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The Warsaw Voice » Law » May 14, 2008
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May 14, 2008   
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Bill to Ban Workplace Discrimination
The Polish labor ministry is completing work on a draft law to explicitly ban discrimination in the workplace. The new regulations, required by the European Union, will forbid any form of discrimination against employees on account of age, gender, social background, religion, sexual orientation and other grounds.

Civil Service to Admit Foreigners
The government has approved new regulations on the work of civil servants and submitted the proposal to the lower house of parliament for review.

If parliament passes it, the bill will guarantee equal access to jobs in the state administration, said Prime Minister Donald Tusk. He added that the current regulations are unfair. "We want to create a general system of open competition for positions in public administration that will make it possible to select people regardless of their political leanings and exclusively on account of their qualifications," Tusk said.

Among its provisions, the draft allows foreigners to be employed as civil servants in Poland. This option would be available to citizens of other EU countries and of non-EU countries that have signed agreements with the bloc on the free movement of employees; one such country is Switzerland. A decision to hire such a person would require a certificate confirming their knowledge of Polish. However, some jobs in the civil service would not be available to foreigners. Exceptions would include positions directly or indirectly linked to execution of power and lawmaking.

Another new idea is an assessment of every civil servant's work and qualifications every two years. If the result is positive, the employee may be promoted; if the outcome is negative, they will face sanctions and even might lose their job.

Ombudsman Calls for Speedier Justice
Poland's civil rights commissioner Janusz Kochanowski has appealed to the country's justice minister to take urgent action to improve the work of Polish courts. This is due to a growing number of complaints filed by Polish citizens against court rulings in their country and the fact that the European Court of Human Rights (ECHR) in Strasbourg has found many of these complaints justified. Kochanowski quoted cases in which the ECHR had granted Polish citizens compensation for delays in court proceedings. Sometimes these delays reached several years, Kochanowski said. Moreover, the ECHR has stated on many occasions that the Polish government is responsible for improving the system to guarantee that court cases will be processed "within a sensible time."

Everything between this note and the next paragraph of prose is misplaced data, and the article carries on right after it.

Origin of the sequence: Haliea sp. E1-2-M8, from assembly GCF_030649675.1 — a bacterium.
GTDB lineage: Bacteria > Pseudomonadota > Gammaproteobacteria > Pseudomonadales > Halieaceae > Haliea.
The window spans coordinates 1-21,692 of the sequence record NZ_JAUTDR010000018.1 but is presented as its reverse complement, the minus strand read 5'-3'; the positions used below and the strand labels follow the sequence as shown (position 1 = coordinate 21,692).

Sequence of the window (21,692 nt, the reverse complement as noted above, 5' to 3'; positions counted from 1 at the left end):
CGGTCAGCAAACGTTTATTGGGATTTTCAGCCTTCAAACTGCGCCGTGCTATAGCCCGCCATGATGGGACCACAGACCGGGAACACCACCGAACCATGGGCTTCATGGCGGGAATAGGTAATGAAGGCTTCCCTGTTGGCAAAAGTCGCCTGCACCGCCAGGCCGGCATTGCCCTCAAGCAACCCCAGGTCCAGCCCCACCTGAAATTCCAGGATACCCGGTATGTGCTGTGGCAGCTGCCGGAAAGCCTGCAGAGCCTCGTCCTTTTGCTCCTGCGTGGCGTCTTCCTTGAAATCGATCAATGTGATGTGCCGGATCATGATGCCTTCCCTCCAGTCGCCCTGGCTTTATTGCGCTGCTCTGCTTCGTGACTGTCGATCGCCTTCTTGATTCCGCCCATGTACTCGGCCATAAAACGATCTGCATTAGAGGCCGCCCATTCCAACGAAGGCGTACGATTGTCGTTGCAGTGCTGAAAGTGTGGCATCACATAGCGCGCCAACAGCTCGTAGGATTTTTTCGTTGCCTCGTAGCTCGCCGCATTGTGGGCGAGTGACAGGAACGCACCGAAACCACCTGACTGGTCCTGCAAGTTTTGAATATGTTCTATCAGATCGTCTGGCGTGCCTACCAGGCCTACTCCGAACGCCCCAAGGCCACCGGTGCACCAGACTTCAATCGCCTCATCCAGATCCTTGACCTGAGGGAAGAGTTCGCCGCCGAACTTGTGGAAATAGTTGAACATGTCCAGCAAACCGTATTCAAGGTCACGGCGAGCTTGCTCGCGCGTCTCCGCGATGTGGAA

Poland Brought Before ECJ...
Poland will face legal action before the European Court of Justice in Luxembourg for failing to fully implement EU regulations on the safety of vessels at sea. The main problem is a directive that introduces a unified EU monitoring and information system for vessel traffic. The system requires ship operators to notify maritime authorities about ships carrying hazardous cargo; under the directive, such transport must be monitored. Officials in Brussels have decided that Polish law inadequately incorporates the directive's provisions on reporting accidents and collisions at sea and on notifying maritime authorities about any hazardous or contaminating cargo.

Poland should have incorporated this directive into its national legal system still before it joined the EU in May 2004, EU officials say. Before taking the matter to the ECJ, Brussels twice demanded that Poland deal with the problem.

...and Faulted for Lack of Transparency
The European Commission has criticized Poland for failing to comply with EU regulations on the transparency of information about exchange-listed companies. The problem is a 2004 directive that requires securities issuers in the EU to ensure transparency of their operations. The directive calls for the regular publication of specific information such as financial statements and data on majority stakes held in other businesses. Under the directive, such information must be made public periodically and on an ongoing basis throughout the EU.

The issue is not just equal treatment of shareholders, but also counteracting malpractice on the stock market. The European Commission says that Poland as well as the Czech Republic, Hungary and the Netherlands have not properly implemented the directive. The final deadline expired on March 9, and the European Commission sent out reminders on May 6. If Poland fails to change its regulations, it may face proceedings before the European Court of Justice.
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